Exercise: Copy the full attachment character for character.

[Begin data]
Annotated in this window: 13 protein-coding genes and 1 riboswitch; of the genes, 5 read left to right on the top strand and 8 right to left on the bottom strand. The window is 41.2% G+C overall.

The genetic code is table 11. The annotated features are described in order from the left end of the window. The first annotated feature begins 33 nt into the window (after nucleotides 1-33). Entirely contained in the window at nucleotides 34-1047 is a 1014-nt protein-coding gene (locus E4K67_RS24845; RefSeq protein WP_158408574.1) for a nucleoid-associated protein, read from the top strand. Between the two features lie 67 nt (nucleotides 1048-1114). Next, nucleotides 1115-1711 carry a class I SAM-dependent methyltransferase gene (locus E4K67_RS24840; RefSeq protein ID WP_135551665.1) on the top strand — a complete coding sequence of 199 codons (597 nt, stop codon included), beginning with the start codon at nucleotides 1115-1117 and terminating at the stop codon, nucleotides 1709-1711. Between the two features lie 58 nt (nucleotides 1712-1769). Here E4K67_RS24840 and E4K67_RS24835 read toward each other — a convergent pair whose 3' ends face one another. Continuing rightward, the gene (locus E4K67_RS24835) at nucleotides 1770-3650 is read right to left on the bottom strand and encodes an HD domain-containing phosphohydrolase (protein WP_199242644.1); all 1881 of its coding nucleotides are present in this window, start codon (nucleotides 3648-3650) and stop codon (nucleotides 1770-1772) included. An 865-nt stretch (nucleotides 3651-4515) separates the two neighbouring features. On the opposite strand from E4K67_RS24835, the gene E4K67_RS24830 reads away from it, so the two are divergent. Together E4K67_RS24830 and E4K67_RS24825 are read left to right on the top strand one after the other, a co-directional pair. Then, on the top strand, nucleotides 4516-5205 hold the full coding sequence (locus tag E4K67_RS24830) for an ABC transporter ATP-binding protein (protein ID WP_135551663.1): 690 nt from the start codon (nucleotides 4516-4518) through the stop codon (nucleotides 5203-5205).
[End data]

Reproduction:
Annotated in this window: 13 protein-coding genes and 1 riboswitch; of the genes, 5 read left to right on the top strand and 8 right to left on the bottom strand. The window is 41.2% G+C overall.

The genetic code is table 11. The annotated features are described in order from the left end of the window. The first annotated feature begins 33 nt into the window (after nucleotides 1-33). Entirely contained in the window at nucleotides 34-1047 is a 1014-nt protein-coding gene (locus E4K67_RS24845; RefSeq protein WP_158408574.1) for a nucleoid-associated protein, read from the top strand. Between the two features lie 67 nt (nucleotides 1048-1114). Next, nucleotides 1115-1711 carry a class I SAM-dependent methyltransferase gene (locus E4K67_RS24840; RefSeq protein ID WP_135551665.1) on the top strand — a complete coding sequence of 199 codons (597 nt, stop codon included), beginning with the start codon at nucleotides 1115-1117 and terminating at the stop codon, nucleotides 1709-1711. Between the two features lie 58 nt (nucleotides 1712-1769). Here E4K67_RS24840 and E4K67_RS24835 read toward each other — a convergent pair whose 3' ends face one another. Continuing rightward, the gene (locus E4K67_RS24835) at nucleotides 1770-3650 is read right to left on the bottom strand and encodes an HD domain-containing phosphohydrolase (protein WP_199242644.1); all 1881 of its coding nucleotides are present in this window, start codon (nucleotides 3648-3650) and stop codon (nucleotides 1770-1772) included. An 865-nt stretch (nucleotides 3651-4515) separates the two neighbouring features. On the opposite strand from E4K67_RS24835, the gene E4K67_RS24830 reads away from it, so the two are divergent. Together E4K67_RS24830 and E4K67_RS24825 are read left to right on the top strand one after the other, a co-directional pair. Then, on the top strand, nucleotides 4516-5205 hold the full coding sequence (locus tag E4K67_RS24830) for an ABC transporter ATP-binding protein (protein ID WP_135551663.1): 690 nt from the start codon (nucleotides 4516-4518) through the stop codon (nucleotides 5203-5205).